On April 8th, the Network, in partnership with Trinity Church Wall Street, Enterprise Community Partners and the National Association of Social Workers - New York City Chapter, hosted its first ever mayoral forum, “A New New York: A Mayoral Town Hall on Supportive Housing.” View the full forum below or here. For the press release see here.
The forum was moderated by POLITICO New York reporter Janaki Chadha and Network Senior Policy Analyst Tierra Labrada, and also featured pre-recorded questions from supportive housing staff and tenants, who provided a real-world view and posed questions on crisis response, NIMBYism and wage equity.
During the town hall, six of the leading mayoral candidates were asked about their overall housing plans, and specifically where they stand on supportive housing.
Candidate participants included: Brooklyn Borough President Eric Adams, Shaun Donovan, Kathryn Garcia, New York City Comptroller Scott Stringer, Joycelyn Taylor, and Andrew Yang. The following is a sample of what each candidate had to say.
“We need to create real partnerships with the communities and have a real engagement, which is something that the city has failed to do far too often.” Said Brooklyn Borough President Eric Adams. “There will be those NIMBYs, but we need to be clear that housing is a city-wide issue. Everyone should have a right to housing. “
“Too often, supportive housing, drug treatment facilities, and others are put into communities of color,” said Shaun Donovan. “I've proposed a citywide process that would become part of ULURP to ensure that we have a fair distribution of supportive housing and others across the city. And that would also ensure that we're getting a better process in place that cuts down on some of the resistance that we see.” Shaun Donovan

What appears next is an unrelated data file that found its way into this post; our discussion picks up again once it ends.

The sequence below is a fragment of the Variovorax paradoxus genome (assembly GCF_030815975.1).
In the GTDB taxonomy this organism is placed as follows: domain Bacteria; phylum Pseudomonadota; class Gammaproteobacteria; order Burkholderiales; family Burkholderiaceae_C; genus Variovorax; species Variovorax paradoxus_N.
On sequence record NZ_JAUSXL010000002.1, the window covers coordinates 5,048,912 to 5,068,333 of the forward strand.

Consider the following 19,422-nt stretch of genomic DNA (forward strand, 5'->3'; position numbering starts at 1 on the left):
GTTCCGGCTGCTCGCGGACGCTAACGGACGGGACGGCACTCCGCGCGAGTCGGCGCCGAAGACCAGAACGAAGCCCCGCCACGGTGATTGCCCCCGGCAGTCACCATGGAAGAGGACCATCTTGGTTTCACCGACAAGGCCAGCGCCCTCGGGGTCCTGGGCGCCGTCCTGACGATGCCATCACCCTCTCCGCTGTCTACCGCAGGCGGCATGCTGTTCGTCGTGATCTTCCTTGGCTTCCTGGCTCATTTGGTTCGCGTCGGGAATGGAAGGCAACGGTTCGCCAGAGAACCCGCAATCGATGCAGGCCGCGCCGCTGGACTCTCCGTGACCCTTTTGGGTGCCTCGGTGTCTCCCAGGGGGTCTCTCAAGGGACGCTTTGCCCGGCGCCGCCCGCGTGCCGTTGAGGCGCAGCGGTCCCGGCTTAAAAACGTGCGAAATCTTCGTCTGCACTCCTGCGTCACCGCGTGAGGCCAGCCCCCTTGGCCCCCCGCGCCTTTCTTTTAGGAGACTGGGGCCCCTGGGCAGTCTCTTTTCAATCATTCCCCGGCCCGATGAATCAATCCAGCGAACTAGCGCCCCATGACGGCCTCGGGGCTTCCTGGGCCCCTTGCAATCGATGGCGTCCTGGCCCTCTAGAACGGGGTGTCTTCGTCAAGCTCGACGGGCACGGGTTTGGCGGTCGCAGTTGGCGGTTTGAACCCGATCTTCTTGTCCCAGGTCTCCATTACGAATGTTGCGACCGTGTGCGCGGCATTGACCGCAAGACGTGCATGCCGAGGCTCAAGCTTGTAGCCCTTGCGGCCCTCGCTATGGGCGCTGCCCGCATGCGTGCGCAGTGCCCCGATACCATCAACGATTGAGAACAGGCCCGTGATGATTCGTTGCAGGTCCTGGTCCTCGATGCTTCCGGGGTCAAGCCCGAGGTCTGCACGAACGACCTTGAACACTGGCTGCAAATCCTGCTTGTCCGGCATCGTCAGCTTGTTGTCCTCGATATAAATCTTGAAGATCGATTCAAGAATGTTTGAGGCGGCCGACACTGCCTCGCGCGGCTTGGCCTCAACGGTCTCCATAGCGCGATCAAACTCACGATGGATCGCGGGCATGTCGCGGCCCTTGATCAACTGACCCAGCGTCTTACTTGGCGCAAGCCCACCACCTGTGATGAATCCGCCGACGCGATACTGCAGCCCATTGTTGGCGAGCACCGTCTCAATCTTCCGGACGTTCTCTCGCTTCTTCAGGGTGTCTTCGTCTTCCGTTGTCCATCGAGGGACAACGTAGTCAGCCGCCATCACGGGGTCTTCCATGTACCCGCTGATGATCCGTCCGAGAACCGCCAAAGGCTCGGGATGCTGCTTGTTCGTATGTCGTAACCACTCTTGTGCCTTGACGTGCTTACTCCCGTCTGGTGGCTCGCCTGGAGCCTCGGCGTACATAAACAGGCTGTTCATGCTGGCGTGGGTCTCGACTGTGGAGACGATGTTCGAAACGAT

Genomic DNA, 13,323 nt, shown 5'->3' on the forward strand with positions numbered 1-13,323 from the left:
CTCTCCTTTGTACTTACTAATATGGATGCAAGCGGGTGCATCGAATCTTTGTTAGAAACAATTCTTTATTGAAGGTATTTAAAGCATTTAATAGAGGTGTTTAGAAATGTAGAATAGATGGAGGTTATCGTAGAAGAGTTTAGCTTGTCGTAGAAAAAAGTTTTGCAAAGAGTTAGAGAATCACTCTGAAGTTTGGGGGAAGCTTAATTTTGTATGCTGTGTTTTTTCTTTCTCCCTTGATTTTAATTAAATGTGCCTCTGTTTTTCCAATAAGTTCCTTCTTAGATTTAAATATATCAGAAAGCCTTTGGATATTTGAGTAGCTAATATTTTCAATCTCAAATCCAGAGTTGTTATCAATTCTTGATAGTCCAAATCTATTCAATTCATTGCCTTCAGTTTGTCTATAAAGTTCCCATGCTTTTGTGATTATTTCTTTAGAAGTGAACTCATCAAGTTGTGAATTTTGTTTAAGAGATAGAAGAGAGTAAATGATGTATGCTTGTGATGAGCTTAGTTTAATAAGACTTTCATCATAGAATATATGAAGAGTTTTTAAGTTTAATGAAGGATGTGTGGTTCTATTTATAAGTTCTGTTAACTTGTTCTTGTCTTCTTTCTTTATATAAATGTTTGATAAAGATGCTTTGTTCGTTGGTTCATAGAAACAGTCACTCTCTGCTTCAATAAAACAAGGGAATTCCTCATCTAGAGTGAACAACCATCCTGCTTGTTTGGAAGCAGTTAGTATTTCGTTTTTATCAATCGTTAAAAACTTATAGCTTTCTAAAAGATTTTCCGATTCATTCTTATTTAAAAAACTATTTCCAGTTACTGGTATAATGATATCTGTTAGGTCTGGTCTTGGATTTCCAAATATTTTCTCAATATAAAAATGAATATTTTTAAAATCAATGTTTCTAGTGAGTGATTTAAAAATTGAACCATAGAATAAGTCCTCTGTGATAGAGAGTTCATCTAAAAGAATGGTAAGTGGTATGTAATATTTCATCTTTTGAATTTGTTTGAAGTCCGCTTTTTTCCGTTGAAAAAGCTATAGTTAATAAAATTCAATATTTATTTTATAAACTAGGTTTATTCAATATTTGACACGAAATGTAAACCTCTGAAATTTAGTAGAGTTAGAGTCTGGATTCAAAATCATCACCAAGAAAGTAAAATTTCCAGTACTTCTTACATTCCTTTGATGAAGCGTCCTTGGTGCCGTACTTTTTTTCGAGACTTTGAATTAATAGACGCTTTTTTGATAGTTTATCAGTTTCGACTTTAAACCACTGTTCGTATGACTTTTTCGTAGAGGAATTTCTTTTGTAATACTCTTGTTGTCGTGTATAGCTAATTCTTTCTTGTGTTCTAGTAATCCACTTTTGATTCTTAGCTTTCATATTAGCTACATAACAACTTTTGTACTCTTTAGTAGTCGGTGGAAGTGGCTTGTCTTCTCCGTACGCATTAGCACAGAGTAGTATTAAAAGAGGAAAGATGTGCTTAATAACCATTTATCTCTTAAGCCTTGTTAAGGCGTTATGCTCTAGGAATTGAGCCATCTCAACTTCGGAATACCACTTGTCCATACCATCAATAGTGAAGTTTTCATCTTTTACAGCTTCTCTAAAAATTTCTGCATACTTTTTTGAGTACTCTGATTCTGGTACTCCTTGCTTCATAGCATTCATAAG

“We need to look at our zoning. There are places in the city where we don't allow even two-family homes, let alone multi-family homes. We need to fundamentally rethink this,” said Kathryn Garcia. “We need to look at where we are rich in transit, jobs and schools, and make sure that that is where we are putting our affordable housing. That's a citywide view.”
“We should be able to cut a billion dollars from the NYPD budget by rethinking what a public safety plan would look like,” said New York City Comptroller Scott Stringer. “We have an opportunity now to create a plan that would invest more money into communities of affordable housing, mentorship programs for young people, making sure we keep kids away from the criminal justice system, and move this money to actually prevent people from over being over-policed in communities.”
"We need to ensure a living wage for residents of the city who are working and providing essential services,” said Joycelyn Taylor. “We can’t just talk about how much we appreciate them. We need to show them we value them by giving them a living wage.”
“There should be no delay where nonprofit contracts get verified more slowly than other types of contracts. That is just flat wrong,” said Andrew Yang. “The city not being able to pay its bills on time is not an administrative problem. It’s an abuse of organizations that are trying to do the right thing. We need to pay our bills, so that you can pay your bills, and you can operate with visibility and transparency.”